Personal Computers – 25 Years and Counting – Part IX

October 16th, 2006 by xformed

Part VIII is here.

In the fall of 1986, I also purchased an Apple ][gs. The short story of the acquisition is the Surface Forces, Atlantic Officer’s Wives Club had a scholarship and annually held an auction to raise money. We were *ahem* encouraged to find worthwhile items to donate for this endeavor. I did track down a few items that did make some money for the scholarship in the silent auction part of the evening and later, a ][gs went up for the main auction. I, being the hobbyist I was, lusted after the 128K of the newer version of the workhorse, the new mouse “pointing device” and it’s early graphical user interface (GUI). They brought it out and wanted to start the bidding at $900. No one raised their hand or spoke. It was a great item, but no one seemed rich enough. Finally, after much cajoling from the CNSL Chief or Staff’s wive, we began the bidding. I think someone first said $600. Anyhow, the “battle enused” and I won at $825. My evil plan was to put it in the paper and make a few dollars, as I couldn’t really afford it at the time. As I walked out to the car with my prize, one couple said they wanted it and asked if I’d take $850. I turned them down politely, and the next day put my ad in the paper.

One call came that week, and, after the initial fact finding by the caller, and I guess the attempt to see how little I’d take, I never got another call. I sold it to my sister for what I paid for it the following week. I will admit to having pulled it all out of the boxes and booting it up for a few hours, before I reboxed it for shipment.

Somewhere in this time period, I got a look at a program by Owl Software named “Guide.” I can’t find any links to it, but I saw it running on the Apple ][ series. It may have been at AppleFest in 1983 (held in Boston). Anyhow, I was intrigued for you could mark a section of text and when a user clicked on it, another document would load and be displayed. You could use it for acronyms, of more detailed info on a topic, and there seemed to be no limits to the “depth” of the linking. I thought you could generate a document coveinr all aspects of a topic, to the very minutest level of detail, yet the reader wold only have to dig in as far as necessary to make sure they followed/understood the writing. Of course, now we know this as HTML, but, if you’ve followed the series, this is my second encouter with software that used the methodolgy of the Wolrd Wide Web, years after I had seen it.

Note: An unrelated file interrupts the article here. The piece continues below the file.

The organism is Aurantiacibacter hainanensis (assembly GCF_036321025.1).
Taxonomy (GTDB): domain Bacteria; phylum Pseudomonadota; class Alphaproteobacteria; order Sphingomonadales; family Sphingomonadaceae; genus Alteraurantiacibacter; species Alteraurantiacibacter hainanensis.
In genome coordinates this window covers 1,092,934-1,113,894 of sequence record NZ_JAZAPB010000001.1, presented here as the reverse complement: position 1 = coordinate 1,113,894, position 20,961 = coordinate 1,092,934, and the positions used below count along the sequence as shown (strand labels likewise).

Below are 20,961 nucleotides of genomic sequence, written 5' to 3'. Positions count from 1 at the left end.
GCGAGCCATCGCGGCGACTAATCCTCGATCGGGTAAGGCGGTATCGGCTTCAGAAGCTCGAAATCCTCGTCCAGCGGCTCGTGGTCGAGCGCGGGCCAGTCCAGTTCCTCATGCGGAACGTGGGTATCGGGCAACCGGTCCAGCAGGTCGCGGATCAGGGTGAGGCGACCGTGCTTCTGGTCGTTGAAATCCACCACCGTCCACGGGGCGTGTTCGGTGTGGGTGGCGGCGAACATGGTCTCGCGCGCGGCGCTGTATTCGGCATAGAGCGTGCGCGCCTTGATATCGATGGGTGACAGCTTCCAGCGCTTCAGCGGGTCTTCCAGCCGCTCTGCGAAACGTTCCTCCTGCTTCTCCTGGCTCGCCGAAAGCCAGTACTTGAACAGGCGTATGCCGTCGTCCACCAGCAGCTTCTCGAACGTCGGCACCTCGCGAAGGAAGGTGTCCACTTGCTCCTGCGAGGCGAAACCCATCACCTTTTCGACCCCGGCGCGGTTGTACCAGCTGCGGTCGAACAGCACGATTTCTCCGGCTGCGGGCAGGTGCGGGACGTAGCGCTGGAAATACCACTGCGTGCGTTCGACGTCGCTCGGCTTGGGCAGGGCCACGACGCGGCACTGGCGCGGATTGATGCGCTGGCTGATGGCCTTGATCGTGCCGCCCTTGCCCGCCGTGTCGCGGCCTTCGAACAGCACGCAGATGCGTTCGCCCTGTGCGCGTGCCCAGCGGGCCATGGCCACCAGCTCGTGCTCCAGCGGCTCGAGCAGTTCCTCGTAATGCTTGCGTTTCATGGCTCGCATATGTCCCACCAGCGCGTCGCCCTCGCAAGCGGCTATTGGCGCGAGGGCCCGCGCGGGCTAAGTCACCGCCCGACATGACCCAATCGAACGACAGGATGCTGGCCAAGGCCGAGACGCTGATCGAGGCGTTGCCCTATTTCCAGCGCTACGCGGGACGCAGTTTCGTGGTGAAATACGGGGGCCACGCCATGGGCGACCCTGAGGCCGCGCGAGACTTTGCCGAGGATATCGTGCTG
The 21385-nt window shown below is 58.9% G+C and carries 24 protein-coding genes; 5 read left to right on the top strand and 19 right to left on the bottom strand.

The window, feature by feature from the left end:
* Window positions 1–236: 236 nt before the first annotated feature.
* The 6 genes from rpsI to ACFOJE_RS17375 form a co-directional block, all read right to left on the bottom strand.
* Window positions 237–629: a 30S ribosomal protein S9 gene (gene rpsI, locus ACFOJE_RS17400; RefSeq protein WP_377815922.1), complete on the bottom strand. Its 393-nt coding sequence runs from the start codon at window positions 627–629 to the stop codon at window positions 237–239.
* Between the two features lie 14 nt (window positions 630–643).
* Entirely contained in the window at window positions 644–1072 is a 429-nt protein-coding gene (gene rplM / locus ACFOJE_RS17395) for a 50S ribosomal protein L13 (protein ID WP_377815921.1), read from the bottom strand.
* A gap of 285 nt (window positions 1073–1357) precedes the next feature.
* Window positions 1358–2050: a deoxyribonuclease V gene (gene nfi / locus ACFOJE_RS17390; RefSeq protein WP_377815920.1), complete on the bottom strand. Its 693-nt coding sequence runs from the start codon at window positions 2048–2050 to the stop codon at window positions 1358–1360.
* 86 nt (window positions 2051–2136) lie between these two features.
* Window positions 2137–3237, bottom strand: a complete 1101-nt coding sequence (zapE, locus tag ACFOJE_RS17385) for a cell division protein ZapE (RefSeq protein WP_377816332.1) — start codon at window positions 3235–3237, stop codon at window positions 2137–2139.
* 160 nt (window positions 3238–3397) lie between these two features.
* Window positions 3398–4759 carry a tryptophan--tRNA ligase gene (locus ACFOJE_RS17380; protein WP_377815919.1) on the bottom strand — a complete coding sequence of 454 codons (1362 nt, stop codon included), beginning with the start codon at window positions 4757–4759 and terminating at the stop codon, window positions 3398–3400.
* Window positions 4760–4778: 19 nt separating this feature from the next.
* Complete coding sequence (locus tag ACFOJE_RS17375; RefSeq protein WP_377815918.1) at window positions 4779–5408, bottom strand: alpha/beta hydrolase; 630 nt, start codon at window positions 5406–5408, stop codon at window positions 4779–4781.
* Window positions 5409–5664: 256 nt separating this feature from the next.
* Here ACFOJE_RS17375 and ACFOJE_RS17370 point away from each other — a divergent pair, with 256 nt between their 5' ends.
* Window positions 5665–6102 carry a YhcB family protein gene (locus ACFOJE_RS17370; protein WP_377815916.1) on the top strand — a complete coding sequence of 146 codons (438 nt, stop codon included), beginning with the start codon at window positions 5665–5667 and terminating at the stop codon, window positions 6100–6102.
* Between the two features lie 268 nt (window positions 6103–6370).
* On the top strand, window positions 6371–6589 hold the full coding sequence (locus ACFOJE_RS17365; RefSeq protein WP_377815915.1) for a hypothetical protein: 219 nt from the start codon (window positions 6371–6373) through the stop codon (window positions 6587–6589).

Also in this time frame, probably around early 1986, I convinced the spouse we should upgrade to a Mac, now that used ones were on the market. I do recall seeing the 1984 SuperBowl commercial for the Mac, and then kept my eye on the development, but it was too expensive. I finally found one two years later, when someone else was upgrading their system, and I bought their Mac 512K, complete with the single external 400K 3.5″ floppy.

Now, about 4.5 years into owning computers, I moved from 1Mhz (8 bit words)/48K/134K (storage) to 8Mhz (16 bit words) /512K/400K (storage) Moden spped had moved from 300 bps to 1200 bps over the same time frame.

From here I began learning about “object oriented programming” (OOP) from a program that was part of the Mac purchase (if new) or $30 if purchased separately with HyperCard ( I bought it when it came out in 1987). It allowed you to manage data and pictures and place buttons all over the background, and you could “program” on a set of cards, much like having a rolodex, and each card was a new surface to work on. Not only did you do much of the work graphically, you cold then attach code to any of the “objects” on the screen. I, once more, figured out some things I wanted to do and then figured out how to make HyperCard do it for me. I hacked up someone else’s public domain address book, and I transmogrified it so I could also keep track of who I send Christmas cards to each year, and also for the current year, where I made it print out all my mailing labels for the year I was working on them.

I also found out it was much more fun to create a “this is everything” letter for Chritmas, then I’d cut and paste each one going out, depending on how much contact I’d had with the friendd/relative that year. Ah, the magic of word processing…

Next “expose:” Retreading other serial posts, the HyperCard in Navigation and 4th Dimension helps lay out a long range project.

This entry was posted on Monday, October 16th, 2006 at 4:44 pm and is filed under History, Military, Military History, Navy, Technology. You can follow any responses to this entry through the RSS 2.0 feed. Both comments and pings are currently closed.

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